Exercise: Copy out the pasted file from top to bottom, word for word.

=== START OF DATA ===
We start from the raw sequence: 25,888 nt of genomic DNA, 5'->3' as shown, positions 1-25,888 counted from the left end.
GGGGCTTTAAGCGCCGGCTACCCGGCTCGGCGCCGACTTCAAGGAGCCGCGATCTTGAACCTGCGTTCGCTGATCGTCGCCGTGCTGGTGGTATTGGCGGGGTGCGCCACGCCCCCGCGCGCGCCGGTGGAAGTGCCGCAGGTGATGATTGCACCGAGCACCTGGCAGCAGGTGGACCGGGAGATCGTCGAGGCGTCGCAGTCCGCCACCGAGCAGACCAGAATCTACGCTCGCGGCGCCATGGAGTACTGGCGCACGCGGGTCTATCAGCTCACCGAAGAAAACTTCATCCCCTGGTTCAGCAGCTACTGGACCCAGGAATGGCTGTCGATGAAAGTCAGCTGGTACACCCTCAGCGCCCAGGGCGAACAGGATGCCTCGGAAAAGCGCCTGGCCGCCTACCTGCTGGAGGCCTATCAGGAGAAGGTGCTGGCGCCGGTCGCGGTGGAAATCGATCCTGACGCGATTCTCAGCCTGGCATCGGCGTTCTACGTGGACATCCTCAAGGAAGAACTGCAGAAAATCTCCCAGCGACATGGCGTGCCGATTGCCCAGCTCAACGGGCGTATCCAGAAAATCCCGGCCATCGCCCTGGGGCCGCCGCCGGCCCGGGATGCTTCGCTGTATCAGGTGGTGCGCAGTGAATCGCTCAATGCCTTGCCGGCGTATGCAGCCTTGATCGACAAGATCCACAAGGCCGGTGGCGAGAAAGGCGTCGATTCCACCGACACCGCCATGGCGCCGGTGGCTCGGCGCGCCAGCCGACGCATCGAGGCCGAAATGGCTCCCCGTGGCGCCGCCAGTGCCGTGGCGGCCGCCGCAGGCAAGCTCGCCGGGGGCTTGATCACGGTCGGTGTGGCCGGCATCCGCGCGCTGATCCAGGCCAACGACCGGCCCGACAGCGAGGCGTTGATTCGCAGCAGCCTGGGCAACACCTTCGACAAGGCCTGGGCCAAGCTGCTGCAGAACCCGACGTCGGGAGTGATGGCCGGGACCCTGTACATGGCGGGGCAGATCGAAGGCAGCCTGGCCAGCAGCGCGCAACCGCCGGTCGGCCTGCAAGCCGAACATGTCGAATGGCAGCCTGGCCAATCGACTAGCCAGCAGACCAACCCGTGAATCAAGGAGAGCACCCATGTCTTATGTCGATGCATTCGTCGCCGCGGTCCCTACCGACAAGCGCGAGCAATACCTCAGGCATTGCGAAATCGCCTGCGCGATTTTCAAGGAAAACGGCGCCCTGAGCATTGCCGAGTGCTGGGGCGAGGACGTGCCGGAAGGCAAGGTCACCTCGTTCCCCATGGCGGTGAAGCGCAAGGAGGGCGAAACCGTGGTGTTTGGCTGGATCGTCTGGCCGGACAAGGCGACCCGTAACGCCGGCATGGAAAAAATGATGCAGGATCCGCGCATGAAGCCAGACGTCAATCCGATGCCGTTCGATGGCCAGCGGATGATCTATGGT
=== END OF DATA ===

We start from the raw sequence: 25,888 nt of genomic DNA, 5'->3' as shown, positions 1-25,888 counted from the left end.
GGGGCTTTAAGCGCCGGCTACCCGGCTCGGCGCCGACTTCAAGGAGCCGCGATCTTGAACCTGCGTTCGCTGATCGTCGCCGTGCTGGTGGTATTGGCGGGGTGCGCCACGCCCCCGCGCGCGCCGGTGGAAGTGCCGCAGGTGATGATTGCACCGAGCACCTGGCAGCAGGTGGACCGGGAGATCGTCGAGGCGTCGCAGTCCGCCACCGAGCAGACCAGAATCTACGCTCGCGGCGCCATGGAGTACTGGCGCACGCGGGTCTATCAGCTCACCGAAGAAAACTTCATCCCCTGGTTCAGCAGCTACTGGACCCAGGAATGGCTGTCGATGAAAGTCAGCTGGTACACCCTCAGCGCCCAGGGCGAACAGGATGCCTCGGAAAAGCGCCTGGCCGCCTACCTGCTGGAGGCCTATCAGGAGAAGGTGCTGGCGCCGGTCGCGGTGGAAATCGATCCTGACGCGATTCTCAGCCTGGCATCGGCGTTCTACGTGGACATCCTCAAGGAAGAACTGCAGAAAATCTCCCAGCGACATGGCGTGCCGATTGCCCAGCTCAACGGGCGTATCCAGAAAATCCCGGCCATCGCCCTGGGGCCGCCGCCGGCCCGGGATGCTTCGCTGTATCAGGTGGTGCGCAGTGAATCGCTCAATGCCTTGCCGGCGTATGCAGCCTTGATCGACAAGATCCACAAGGCCGGTGGCGAGAAAGGCGTCGATTCCACCGACACCGCCATGGCGCCGGTGGCTCGGCGCGCCAGCCGACGCATCGAGGCCGAAATGGCTCCCCGTGGCGCCGCCAGTGCCGTGGCGGCCGCCGCAGGCAAGCTCGCCGGGGGCTTGATCACGGTCGGTGTGGCCGGCATCCGCGCGCTGATCCAGGCCAACGACCGGCCCGACAGCGAGGCGTTGATTCGCAGCAGCCTGGGCAACACCTTCGACAAGGCCTGGGCCAAGCTGCTGCAGAACCCGACGTCGGGAGTGATGGCCGGGACCCTGTACATGGCGGGGCAGATCGAAGGCAGCCTGGCCAGCAGCGCGCAACCGCCGGTCGGCCTGCAAGCCGAACATGTCGAATGGCAGCCTGGCCAATCGACTAGCCAGCAGACCAACCCGTGAATCAAGGAGAGCACCCATGTCTTATGTCGATGCATTCGTCGCCGCGGTCCCTACCGACAAGCGCGAGCAATACCTCAGGCATTGCGAAATCGCCTGCGCGATTTTCAAGGAAAACGGCGCCCTGAGCATTGCCGAGTGCTGGGGCGAGGACGTGCCGGAAGGCAAGGTCACCTCGTTCCCCATGGCGGTGAAGCGCAAGGAGGGCGAAACCGTGGTGTTTGGCTGGATCGTCTGGCCGGACAAGGCGACCCGTAACGCCGGCATGGAAAAAATGATGCAGGATCCGCGCATGAAGCCAGACGTCAATCCGATGCCGTTCGATGGCCAGCGGATGATCTATGGT